German aristocrats overrun by an English working-class hero

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The Independent Online

Chelsea had to put the greasepaint away last night and reach for the overalls. Their defeat of Barcelona was an occasion of virtuoso football theatre. The script was different last night.

Chelsea had to put the greasepaint away last night and reach for the overalls. Their defeat of Barcelona was an occasion of virtuoso football theatre. The script was different last night. It was an evening for grafting, for eschewing style and making do. Barcelona may be more glamorous but Bayern Munich are the genuine article. This was the real test and Chelsea were not to be found wanting.

No one met the challenge more boldly than Frank Lampard, a man who has built a career on proving people wrong. As a teenager Lampard had to overcome the disdain of his own supporters, West Ham fans convinced he owed his place to nepotism. He then had to shake off a series of juvenile escapades and accusations that he carried too much weight to dominate a game. He has met and dismissed every criticism to become England's supreme midfielder.

Last night he personified Chelsea's spirit, carrying the game to Bayern. His first goal altered the mood, his second all but broke the Bundesliga leaders. A strike of rare quality, had Ronaldinho scored it we would be running out of superlatives.

Lampard utterly eclipsed Michael Ballack. The German midfielder had dwarfed Patrick Vieira at Highbury but last night he was anonymous, suffocated by Claude Makelele's attentions and Lampard's driving display.

"We know he is a class player and he scored twice, I hope that's emptied his locker and he can't repeat it next week," said Felix Magath, the Bayern manager, who won the European Cup with Hamburg, scoring the winning goal in the 1983 final against Juventus. His pedigree fits his position. Bayern have reached a European final in each of the last five decades, including seven tilts at the continent's premier title, four of them successful.

Success can go to a club's head and Bayern went through a phase when they became known as "FC Hollywood", but while Chelsea are run by businessmen, lawyers and spin doctors Bayern are under the command of distinguished former players: Franz Beckenbauer, Karl-Heinz Rummenigge and Uli Hoeness. There is much to admire about the way they conduct themselves. Bayern are football aristocracy and they usually behave like it.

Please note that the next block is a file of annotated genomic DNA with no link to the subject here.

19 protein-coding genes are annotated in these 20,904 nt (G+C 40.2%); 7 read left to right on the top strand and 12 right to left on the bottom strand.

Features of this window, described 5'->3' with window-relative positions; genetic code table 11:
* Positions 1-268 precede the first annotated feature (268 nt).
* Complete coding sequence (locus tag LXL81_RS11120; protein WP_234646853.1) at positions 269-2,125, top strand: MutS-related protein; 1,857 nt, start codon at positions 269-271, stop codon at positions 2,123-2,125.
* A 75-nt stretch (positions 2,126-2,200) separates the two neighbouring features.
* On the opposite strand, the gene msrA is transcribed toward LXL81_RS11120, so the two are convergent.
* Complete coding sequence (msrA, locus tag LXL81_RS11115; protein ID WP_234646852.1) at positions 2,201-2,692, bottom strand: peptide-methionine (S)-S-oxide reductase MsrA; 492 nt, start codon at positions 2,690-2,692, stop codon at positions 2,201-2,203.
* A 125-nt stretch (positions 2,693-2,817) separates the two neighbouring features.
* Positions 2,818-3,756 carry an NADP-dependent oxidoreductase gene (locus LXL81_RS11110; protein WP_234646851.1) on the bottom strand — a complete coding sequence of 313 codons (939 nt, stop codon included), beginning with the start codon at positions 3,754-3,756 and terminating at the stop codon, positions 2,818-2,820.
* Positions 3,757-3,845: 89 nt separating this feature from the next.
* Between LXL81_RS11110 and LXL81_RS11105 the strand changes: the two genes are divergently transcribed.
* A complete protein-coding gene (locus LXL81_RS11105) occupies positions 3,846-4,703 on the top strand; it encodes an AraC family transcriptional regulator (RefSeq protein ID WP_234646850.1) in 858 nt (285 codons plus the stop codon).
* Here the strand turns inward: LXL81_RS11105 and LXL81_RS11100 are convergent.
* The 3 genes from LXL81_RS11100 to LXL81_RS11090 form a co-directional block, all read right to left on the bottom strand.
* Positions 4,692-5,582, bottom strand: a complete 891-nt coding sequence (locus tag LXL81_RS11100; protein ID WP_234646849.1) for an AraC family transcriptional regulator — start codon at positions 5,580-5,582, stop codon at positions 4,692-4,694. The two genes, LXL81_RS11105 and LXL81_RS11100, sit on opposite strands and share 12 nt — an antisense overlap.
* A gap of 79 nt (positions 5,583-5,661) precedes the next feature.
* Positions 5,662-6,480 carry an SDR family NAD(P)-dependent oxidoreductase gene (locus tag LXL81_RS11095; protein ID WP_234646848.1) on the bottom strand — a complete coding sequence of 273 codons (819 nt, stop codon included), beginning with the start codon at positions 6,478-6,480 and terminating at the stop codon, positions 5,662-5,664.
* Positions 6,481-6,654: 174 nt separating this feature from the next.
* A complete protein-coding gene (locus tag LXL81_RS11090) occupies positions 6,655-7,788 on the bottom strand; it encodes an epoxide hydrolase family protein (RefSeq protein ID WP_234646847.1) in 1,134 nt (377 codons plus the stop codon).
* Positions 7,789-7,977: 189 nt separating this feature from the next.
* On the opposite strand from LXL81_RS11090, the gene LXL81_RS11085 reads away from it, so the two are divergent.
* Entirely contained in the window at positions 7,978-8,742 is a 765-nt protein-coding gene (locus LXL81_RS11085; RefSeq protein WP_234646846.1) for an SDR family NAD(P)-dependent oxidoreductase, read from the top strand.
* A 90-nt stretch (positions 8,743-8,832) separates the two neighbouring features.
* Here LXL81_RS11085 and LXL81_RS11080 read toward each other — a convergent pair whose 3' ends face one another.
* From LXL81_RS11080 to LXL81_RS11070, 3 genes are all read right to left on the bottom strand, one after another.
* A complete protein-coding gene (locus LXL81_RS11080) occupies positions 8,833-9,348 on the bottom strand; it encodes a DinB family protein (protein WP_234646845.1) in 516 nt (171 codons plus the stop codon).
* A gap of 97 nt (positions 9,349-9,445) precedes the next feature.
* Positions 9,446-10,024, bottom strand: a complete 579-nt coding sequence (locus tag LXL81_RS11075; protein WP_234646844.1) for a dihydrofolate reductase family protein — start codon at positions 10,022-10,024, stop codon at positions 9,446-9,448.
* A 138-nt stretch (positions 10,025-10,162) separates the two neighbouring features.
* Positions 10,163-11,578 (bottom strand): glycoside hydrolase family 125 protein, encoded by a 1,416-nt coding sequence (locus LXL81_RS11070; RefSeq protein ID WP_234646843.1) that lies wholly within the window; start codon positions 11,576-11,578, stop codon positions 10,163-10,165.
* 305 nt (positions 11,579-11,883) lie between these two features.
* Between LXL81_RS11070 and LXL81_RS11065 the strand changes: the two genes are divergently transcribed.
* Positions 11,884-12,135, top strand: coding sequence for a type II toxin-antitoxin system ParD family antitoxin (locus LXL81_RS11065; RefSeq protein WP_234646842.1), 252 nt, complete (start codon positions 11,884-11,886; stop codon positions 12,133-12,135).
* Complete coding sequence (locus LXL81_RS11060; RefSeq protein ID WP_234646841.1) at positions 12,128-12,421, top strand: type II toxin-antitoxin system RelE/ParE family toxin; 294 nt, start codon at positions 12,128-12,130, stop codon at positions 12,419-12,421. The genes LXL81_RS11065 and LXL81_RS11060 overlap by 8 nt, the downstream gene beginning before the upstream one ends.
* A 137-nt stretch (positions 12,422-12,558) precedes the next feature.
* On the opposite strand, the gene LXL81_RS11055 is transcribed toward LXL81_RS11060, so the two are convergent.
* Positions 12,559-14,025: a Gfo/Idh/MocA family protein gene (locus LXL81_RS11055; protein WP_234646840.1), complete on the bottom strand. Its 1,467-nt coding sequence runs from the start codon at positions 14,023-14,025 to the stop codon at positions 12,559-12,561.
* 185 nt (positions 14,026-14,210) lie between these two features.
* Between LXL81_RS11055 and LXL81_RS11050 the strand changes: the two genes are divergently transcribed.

Chelsea are the moneyed, brash newcomers. The nouveau riche are supposed to display a lack of respect for their supposed betters and a disregard for convention. Chelsea and You-Know-Who took that to extremes against Barcelona. Last night, shorn of their gangmaster, the players continued to show the militant swagger of confident upstarts.

They went at Bayern, as they had Barcelona, and again received early reward. When a Bayern player fouled Joe Cole, then kicked the ball at his prone figure, Eidur Gudjohnsen was swiftly over to force a chastened apology. Within a minute of Torsten Frings clattering into Lampard, John Terry had launched himself into Oliver Kahn.

When Bayern finally rallied Lampard crushed them and the Bridge crackled with riotous joy. The fourth goal would have settled it but Bayern, true to their heritage, kept the tie alive. Yet Chelsea must be favourites.

So a place in the last four beckons. The ancien regime have cause for concern and Chelsea have the resources to keep beheading aristocrats for years. There is only one thing for it. The ruling classes will have to lower the drawbridge and let Chelsea into G14. Respectability awaits.

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